Eighteen thousand odd people, all in the same place, at the same time, watching everything unfolding in an oval shape before them in the surprisingly warm ice rink. Eighteen. Thousand. Were this arena to go up in a puff of smoke, this number of human beings gathered together of their own free will, greater than the population of some small countries, would be gone – an island of connections “Lost”, each coming from their own city-state.

I can lose myself in a gathering of this size and enjoy the spectacle unfolding. No one requires anything of me: they’re transfixed by something without – something entertaining that inspires passions, emotions, happiness and, for some, sadness. It’s like being in an airport, inhabiting this bubble of unabashed emotion. The man next to me yells his support of the team, not realizing how ridiculous he would sound in any other setting. Here, his near feminine screams deafening the left side of my body are all part of what you are “supposed” to do.

I’ve never done what you are “supposed” to do because it’s easier for me to curl deep inside and shoulder my way through crowds that sport any emotion. People forget that they can exhale feelings, so it seems, and places hold the dense misty cloud of fears, hopes and tragedies more than anyone realizes. Offices are the worst. Being in an inescapable grey-walled prison made me forget that fog was not a permanent state of life – people bring to work what they can’t leave at home, and let their unexplored feelings and suffering burst forth in sprayed saliva droplets as they yell, cajole or drop pinching, biting words into innocent commentaries. I always needed to take a shower when I got home from the office because their emotional diseases clung to my skin, clothes and hair like slime. It made sense to me why I was always sick, even though no one else properly understood.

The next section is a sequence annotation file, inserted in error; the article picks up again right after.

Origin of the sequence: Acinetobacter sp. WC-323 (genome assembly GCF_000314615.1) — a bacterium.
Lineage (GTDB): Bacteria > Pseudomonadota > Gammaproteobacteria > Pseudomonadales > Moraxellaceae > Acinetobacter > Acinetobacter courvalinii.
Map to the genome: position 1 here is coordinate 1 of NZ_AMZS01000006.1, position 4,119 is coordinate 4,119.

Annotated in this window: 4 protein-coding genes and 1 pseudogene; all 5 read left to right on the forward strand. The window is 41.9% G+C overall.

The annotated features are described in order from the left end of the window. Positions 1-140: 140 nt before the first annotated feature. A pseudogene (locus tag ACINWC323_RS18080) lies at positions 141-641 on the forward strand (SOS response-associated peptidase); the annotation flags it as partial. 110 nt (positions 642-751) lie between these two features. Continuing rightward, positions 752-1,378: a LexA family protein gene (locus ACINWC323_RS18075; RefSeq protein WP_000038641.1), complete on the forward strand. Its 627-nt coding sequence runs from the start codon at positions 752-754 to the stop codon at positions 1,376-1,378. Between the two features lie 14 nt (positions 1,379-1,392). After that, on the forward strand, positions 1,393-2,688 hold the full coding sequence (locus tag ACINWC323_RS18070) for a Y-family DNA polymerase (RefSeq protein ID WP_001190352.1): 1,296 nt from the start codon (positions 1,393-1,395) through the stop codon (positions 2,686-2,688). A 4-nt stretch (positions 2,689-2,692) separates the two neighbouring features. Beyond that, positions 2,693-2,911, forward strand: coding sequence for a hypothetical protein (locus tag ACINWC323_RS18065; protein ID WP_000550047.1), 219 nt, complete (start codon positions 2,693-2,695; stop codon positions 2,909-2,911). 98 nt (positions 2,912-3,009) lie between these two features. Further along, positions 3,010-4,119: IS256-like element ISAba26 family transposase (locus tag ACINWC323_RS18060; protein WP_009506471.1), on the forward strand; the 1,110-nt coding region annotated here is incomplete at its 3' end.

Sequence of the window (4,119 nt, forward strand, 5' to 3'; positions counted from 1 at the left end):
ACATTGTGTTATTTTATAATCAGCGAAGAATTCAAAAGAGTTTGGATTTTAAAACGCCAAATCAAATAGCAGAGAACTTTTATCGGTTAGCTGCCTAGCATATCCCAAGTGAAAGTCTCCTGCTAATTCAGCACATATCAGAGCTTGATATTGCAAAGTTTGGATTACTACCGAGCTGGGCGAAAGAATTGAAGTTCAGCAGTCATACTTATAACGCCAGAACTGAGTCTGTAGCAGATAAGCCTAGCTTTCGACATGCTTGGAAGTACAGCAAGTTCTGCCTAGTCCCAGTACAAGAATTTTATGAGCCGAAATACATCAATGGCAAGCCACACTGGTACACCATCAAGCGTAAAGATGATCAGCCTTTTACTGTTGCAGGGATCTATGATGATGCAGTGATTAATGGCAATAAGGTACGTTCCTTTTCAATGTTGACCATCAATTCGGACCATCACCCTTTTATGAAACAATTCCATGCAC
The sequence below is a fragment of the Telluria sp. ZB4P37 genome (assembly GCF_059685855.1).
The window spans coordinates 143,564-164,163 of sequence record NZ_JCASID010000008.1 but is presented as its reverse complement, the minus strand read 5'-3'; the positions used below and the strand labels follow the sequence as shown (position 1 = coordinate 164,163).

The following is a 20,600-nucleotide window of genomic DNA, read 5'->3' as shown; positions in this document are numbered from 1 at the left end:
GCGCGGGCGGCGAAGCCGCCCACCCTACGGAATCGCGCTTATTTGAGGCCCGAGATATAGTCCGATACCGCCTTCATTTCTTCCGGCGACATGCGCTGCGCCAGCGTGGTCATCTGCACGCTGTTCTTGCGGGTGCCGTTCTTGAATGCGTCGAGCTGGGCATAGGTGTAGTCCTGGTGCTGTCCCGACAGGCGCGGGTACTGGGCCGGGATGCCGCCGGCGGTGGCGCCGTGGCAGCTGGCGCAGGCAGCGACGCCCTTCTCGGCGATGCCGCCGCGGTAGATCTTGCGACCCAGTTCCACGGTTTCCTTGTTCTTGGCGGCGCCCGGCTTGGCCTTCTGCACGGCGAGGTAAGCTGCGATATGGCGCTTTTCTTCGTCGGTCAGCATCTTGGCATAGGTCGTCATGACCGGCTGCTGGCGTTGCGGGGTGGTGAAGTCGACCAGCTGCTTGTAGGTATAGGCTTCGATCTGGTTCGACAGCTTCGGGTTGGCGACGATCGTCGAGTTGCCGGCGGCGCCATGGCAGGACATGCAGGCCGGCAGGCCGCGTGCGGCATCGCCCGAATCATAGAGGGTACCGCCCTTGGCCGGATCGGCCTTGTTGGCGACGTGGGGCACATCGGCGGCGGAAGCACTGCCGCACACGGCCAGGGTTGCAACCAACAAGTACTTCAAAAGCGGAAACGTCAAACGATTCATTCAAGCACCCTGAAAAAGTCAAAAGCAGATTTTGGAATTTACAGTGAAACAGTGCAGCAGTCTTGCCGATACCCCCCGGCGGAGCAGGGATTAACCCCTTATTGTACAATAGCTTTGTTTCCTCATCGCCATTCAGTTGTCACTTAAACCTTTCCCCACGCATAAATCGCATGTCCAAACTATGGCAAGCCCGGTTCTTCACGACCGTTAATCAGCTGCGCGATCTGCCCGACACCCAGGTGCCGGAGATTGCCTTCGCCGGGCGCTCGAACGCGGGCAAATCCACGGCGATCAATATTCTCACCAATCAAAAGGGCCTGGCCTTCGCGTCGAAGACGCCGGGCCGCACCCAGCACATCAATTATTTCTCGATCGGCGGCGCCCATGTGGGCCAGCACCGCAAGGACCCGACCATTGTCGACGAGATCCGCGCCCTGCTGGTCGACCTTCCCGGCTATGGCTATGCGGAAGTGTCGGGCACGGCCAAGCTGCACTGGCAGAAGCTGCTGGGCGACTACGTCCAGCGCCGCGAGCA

Despite the heaviness of so many bodies in a space, these eighteen thousand people don’t spew invisible personal vitriol into the air. They have a lightness, a buoyancy and an inhibition sometimes exacerbated slightly by alcohol. But it’s all part of the process: harmless and uncomplicated. They recline in uncomfortable stadium seating, think of the moment only, and access a brightness within, that the hand I clasp next to mine allowed me to discover, without the fire and catalyst of a sporting event. Many of this eighteen thousand are not so fortunate – yet maybe they are, in their worlds, for they are part of this crucible which will result in nothing more than a collective sigh of relief and the satisfaction of an afternoon well spent. Their experience might be simple, and oft unnoticed, but I don’t need to shower and scour when I leave here: a priceless sensation that even exorbitant ticket prices cannot justify.

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